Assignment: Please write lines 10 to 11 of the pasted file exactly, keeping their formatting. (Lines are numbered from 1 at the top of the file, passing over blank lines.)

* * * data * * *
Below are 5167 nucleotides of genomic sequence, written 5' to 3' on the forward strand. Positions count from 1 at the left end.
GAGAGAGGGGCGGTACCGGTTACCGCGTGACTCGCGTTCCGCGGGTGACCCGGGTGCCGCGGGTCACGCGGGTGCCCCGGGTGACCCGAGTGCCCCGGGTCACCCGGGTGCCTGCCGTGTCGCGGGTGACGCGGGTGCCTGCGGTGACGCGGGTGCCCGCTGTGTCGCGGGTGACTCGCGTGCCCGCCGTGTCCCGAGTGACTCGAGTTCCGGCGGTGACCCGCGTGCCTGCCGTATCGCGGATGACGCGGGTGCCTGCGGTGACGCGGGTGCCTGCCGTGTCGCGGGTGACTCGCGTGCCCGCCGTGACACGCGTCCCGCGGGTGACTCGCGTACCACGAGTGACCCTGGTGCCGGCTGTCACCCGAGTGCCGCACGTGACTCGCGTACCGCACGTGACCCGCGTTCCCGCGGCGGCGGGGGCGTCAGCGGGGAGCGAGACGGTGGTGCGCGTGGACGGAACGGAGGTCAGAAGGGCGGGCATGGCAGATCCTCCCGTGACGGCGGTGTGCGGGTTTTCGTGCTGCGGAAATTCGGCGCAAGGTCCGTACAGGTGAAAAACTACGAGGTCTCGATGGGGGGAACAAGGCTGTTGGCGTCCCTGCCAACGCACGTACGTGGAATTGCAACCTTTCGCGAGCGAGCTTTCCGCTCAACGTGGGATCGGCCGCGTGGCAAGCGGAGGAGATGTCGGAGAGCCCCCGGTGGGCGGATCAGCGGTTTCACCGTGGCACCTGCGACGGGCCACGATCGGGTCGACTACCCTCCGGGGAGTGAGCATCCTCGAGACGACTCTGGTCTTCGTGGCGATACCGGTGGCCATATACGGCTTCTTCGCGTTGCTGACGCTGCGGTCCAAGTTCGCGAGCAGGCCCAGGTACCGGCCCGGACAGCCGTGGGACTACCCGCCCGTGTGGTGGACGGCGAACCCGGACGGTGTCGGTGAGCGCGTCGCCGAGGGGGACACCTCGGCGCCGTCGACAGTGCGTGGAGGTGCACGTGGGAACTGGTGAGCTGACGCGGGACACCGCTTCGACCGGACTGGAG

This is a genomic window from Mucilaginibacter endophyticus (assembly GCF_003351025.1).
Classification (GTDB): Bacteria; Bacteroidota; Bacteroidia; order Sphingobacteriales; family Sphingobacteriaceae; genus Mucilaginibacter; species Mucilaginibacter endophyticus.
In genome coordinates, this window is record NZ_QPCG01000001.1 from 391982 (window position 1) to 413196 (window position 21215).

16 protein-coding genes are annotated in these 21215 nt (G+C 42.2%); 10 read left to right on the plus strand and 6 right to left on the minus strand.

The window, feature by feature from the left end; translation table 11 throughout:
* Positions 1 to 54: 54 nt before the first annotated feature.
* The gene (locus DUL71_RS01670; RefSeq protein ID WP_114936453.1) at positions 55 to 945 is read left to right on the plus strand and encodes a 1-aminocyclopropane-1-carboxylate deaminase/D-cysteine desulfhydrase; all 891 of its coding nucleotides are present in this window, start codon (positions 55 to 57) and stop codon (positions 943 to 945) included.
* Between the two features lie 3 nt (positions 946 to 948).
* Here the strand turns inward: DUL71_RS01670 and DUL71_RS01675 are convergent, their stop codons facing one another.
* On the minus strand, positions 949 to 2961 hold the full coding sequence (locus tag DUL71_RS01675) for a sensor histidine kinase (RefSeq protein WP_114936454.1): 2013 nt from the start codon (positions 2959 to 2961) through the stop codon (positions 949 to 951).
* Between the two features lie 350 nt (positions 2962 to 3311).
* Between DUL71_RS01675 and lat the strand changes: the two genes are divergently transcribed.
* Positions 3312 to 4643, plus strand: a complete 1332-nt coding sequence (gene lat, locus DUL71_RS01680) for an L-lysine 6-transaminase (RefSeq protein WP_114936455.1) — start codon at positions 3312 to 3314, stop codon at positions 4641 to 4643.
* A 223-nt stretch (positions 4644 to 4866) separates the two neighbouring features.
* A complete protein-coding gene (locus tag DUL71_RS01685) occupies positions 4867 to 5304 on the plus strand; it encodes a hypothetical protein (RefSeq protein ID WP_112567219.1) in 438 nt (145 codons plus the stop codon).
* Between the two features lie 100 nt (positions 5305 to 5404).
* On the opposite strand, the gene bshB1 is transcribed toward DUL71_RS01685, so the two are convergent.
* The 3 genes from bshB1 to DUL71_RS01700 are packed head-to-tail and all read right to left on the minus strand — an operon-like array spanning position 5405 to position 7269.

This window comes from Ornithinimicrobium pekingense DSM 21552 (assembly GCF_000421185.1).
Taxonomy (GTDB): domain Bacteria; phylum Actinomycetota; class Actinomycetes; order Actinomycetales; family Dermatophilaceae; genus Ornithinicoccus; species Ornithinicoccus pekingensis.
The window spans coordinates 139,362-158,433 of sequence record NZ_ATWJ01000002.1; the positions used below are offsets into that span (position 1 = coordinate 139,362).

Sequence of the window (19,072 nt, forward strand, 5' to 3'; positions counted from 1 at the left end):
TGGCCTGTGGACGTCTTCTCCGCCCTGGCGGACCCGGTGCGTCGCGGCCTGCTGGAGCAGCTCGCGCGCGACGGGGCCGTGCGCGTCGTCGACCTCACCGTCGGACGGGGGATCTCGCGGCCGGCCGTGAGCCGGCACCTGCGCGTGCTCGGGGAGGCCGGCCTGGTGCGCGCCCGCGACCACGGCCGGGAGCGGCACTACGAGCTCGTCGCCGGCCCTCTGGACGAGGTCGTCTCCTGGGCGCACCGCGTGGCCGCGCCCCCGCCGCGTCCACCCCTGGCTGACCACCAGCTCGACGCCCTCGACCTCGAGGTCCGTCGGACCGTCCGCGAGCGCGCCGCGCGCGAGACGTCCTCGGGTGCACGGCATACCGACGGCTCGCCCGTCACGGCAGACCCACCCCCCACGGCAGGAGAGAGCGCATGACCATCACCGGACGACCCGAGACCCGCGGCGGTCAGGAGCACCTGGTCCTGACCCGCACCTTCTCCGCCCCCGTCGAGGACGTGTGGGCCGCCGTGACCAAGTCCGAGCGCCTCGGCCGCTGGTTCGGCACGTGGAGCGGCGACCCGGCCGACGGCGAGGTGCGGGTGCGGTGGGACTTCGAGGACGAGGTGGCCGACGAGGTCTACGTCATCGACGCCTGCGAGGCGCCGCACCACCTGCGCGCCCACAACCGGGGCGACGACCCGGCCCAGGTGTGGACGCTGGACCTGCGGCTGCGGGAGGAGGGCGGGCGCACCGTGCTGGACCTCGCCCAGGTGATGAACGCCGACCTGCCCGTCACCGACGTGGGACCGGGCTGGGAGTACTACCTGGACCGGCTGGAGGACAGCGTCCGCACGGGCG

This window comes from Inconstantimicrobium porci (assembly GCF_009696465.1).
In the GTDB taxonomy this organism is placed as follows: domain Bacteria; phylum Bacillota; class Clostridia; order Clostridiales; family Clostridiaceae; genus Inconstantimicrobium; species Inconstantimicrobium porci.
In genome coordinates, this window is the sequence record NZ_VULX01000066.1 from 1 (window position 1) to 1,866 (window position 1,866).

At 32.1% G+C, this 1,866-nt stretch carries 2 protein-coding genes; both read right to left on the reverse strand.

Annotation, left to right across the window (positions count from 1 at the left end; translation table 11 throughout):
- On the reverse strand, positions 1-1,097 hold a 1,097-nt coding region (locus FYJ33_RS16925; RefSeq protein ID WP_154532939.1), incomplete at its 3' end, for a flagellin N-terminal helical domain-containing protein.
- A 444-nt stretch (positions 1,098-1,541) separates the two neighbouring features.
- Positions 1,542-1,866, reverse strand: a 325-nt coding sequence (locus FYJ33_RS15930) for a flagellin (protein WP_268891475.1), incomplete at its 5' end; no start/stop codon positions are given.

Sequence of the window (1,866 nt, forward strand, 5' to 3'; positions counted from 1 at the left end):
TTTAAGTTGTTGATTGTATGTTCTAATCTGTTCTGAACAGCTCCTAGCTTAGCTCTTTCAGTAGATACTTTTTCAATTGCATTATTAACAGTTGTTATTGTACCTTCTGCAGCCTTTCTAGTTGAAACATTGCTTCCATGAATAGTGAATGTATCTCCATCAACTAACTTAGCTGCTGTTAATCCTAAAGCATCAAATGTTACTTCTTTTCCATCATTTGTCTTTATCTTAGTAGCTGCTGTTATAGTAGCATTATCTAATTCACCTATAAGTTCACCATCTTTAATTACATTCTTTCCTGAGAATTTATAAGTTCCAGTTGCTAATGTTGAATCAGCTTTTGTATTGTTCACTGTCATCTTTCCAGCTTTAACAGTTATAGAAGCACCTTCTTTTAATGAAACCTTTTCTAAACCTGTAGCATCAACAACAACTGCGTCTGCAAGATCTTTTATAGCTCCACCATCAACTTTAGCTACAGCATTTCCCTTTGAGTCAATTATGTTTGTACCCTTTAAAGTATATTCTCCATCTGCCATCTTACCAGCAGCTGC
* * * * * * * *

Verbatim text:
* Between the two features lie 3 nt (positions 946 to 948).
* Here the strand turns inward: DUL71_RS01670 and DUL71_RS01675 are convergent, their stop codons facing one another.